Short Arm Splinting Periprocedural Care

Updated: Dec 21, 2015
  • Author: Dave Nelles, MD; Chief Editor: Erik D Schraga, MD  more...
  • Print
Periprocedural Care

Patient Education and Consent

Patients should be instructed on proper splint care. The splint should be kept clean and dry. Plaster will break down if submerged in water, and once this occurs, the splint will no longer provide stability. Fiberglass will not weaken, but the cotton padding inside will become wet and remain so against the skin. This can contribute to skin breakdown.

On occasion, a splint may be applied in a manner that leads to undue pressure or abrasion at certain areas of the skin. Patients should be instructed not to modify the splint on their own but to return to their health care provider promptly so that the splint can either be modified or changed.

Most important, patients should be instructed on the symptoms of possible compartment syndrome. Pain that seems to be out of proportion to the injury or that increases after splinting is the primary early symptom of impending compartment syndrome. Changes in neurovascular status (eg, dusky or pale fingertips, numbness, or tingling) are late signs of compartment syndrome. By the time these symptoms manifest, permanent damage may already have occurred .

Next:

Equipment

Certain supplies are needed to apply a short arm splint of any kind. Cast padding, splinting materials (plaster or fiberglass), and water are all that is truly needed to apply a proper splint. For some fractures, especially distal radius fractures, the use of finger traps and weights hung from the arm may facilitate fracture reduction and splint application through ligamentotaxis (see the image below).

Use of finger traps and weights in fracture reduct Use of finger traps and weights in fracture reduction and splinting.

The material used to construct the splint can be either plaster or fiberglass. Plaster is cheaper and generally considered easier to apply because of its superior flexibility in comparison with fiberglass. [10] Both materials generate heat during the process of setting and carry a risk of thermal burn during application.

Fiberglass is more radiolucent and lighter than plaster, and these qualities make it desirable to both the patient and physician. However, the increased cost and difficulty of application may offset these benefits. For most situations in the upper extremity (usually temporary fixation), a well-padded plaster splint is sufficient.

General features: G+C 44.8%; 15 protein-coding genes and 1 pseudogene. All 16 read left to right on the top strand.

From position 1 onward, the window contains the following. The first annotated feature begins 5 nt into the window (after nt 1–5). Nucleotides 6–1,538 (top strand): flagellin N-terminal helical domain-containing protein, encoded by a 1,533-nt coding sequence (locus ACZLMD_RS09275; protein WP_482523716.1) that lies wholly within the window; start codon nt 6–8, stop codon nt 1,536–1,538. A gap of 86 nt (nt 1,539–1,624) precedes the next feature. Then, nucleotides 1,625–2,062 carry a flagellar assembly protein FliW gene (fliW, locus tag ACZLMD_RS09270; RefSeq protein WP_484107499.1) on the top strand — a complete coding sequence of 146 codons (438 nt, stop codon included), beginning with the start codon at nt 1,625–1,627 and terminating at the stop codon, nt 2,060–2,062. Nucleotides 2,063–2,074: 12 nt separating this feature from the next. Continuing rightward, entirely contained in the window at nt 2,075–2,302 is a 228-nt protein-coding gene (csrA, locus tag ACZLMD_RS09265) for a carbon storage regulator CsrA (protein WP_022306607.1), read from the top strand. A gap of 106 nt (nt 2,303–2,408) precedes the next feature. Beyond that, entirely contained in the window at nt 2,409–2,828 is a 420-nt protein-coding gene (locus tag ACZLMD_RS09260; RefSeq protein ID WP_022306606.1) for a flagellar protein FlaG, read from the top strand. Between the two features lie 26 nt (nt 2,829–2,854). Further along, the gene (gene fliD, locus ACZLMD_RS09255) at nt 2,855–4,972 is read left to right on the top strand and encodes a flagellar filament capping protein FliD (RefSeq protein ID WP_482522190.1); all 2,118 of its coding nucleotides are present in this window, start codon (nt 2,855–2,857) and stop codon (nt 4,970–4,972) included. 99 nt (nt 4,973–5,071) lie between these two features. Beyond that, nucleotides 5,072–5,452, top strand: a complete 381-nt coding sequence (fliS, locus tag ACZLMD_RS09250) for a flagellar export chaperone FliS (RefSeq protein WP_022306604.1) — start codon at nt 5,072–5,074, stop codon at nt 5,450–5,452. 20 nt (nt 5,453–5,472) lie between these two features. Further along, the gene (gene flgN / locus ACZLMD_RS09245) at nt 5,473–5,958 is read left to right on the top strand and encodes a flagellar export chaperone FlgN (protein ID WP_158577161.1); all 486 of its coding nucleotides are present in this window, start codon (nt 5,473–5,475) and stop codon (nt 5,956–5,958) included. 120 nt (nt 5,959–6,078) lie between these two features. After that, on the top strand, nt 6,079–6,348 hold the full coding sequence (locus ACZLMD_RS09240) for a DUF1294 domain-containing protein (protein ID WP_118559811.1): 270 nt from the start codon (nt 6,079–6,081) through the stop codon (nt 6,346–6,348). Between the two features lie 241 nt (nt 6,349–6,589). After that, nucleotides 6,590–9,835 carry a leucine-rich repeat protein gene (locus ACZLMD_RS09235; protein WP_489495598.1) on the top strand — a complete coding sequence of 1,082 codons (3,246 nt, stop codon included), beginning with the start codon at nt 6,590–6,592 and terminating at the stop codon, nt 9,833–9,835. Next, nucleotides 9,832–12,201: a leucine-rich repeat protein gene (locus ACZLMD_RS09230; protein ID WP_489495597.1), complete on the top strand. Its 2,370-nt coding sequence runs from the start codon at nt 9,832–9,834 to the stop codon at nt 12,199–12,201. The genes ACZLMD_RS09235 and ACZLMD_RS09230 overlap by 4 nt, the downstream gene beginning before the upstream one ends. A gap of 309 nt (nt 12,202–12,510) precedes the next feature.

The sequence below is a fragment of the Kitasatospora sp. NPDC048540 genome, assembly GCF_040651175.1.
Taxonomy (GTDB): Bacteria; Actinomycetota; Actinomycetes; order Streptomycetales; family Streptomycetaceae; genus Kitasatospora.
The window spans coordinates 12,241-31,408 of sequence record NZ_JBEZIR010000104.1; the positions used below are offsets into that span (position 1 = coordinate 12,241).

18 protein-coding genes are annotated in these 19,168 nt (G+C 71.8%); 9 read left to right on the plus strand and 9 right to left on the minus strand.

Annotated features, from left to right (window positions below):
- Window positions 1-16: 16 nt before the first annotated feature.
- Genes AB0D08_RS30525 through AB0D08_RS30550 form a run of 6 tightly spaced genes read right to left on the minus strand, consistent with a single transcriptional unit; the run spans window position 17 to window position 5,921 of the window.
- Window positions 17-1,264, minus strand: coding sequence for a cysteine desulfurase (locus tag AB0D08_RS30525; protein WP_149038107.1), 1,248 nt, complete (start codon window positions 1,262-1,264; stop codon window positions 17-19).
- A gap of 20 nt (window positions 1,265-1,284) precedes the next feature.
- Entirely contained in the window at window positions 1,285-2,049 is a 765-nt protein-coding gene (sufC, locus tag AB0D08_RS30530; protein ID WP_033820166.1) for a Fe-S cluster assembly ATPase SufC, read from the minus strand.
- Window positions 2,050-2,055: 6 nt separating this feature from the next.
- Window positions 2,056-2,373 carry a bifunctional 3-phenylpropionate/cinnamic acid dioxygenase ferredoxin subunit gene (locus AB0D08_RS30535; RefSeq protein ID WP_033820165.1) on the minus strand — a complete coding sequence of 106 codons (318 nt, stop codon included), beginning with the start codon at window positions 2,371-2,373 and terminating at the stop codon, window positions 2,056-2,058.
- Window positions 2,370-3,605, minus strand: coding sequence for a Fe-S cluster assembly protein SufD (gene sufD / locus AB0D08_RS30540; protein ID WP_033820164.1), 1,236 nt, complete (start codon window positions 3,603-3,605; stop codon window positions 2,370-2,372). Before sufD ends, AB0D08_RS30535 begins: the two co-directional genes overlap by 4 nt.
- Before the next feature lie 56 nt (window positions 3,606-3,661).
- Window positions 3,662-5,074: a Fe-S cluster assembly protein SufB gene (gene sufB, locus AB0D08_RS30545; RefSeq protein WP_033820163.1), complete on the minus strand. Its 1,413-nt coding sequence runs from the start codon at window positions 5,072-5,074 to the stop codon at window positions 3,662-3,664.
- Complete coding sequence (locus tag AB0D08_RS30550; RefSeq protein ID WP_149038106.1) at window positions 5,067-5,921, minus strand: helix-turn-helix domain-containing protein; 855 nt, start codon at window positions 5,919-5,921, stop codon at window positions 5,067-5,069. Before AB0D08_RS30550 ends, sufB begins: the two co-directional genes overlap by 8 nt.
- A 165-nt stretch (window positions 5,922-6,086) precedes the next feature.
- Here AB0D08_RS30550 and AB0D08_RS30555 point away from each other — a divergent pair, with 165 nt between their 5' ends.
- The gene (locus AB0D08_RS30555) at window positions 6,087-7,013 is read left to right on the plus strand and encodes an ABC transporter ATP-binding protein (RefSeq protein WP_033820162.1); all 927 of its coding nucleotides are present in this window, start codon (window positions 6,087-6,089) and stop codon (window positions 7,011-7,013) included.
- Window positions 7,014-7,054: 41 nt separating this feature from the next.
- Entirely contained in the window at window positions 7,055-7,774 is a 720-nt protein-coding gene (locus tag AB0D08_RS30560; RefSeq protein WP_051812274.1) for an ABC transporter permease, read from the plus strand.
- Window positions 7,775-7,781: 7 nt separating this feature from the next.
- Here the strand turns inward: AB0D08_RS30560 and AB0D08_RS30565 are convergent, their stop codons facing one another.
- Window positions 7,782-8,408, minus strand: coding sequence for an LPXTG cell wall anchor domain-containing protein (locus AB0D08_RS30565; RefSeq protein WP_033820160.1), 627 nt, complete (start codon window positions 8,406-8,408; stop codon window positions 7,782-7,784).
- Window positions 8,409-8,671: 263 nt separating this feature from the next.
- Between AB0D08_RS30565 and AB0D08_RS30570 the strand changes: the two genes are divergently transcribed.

Previous
Next:

Patient Preparation

Anesthesia

The type of anesthesia required for splint application depends on the injury and patient’s condition. In most acute injuries to the forearm and hand, a splint can be applied with only local or regional anesthesia. On rare occasions, moderate sedation may be required for proper application of the splint without undue patient discomfort.

Positioning

The patient may be either supine or in a seated position. The arm should be carefully placed in the position of function, with the wrist slightly extended, the metacarpophalangeal joints flexed toward 90º, and the arm in neutral supination (see the image below).

Position of function for arm. Elbow is flexed near Position of function for arm. Elbow is flexed near 90 degrees but not past. Arm is in neutral rotation. Wrist is slightly extended, with metacarpophalangeal joints flexed.

The wrist should be splinted in neutral position, rather than the extension present in many prefabricated splints. [11]

Previous
Next:

Monitoring & Follow-up

Once the splint is applied and fully hardened, an elastic wrap is often used to hold the splint and to protect it. It is, once again, important to observe and document the neurovascular status of the involved arm. Any changes in the neurovascular status as compared with the presplinting examination should be considered the result of splint application (or fracture reduction). Efforts should be made to reverse that change, including removal of the splint.

The patient should be asked about their comfort level in the splint. Any discomfort felt immediately after splinting could indicate improper splint application and increase the risk of complications. Timely follow-up is encouraged to avoid excessive time in the splint and to receive prompt care for the injury. For the majority of conditions, follow-up should be done within 2 weeks of splinting.

Previous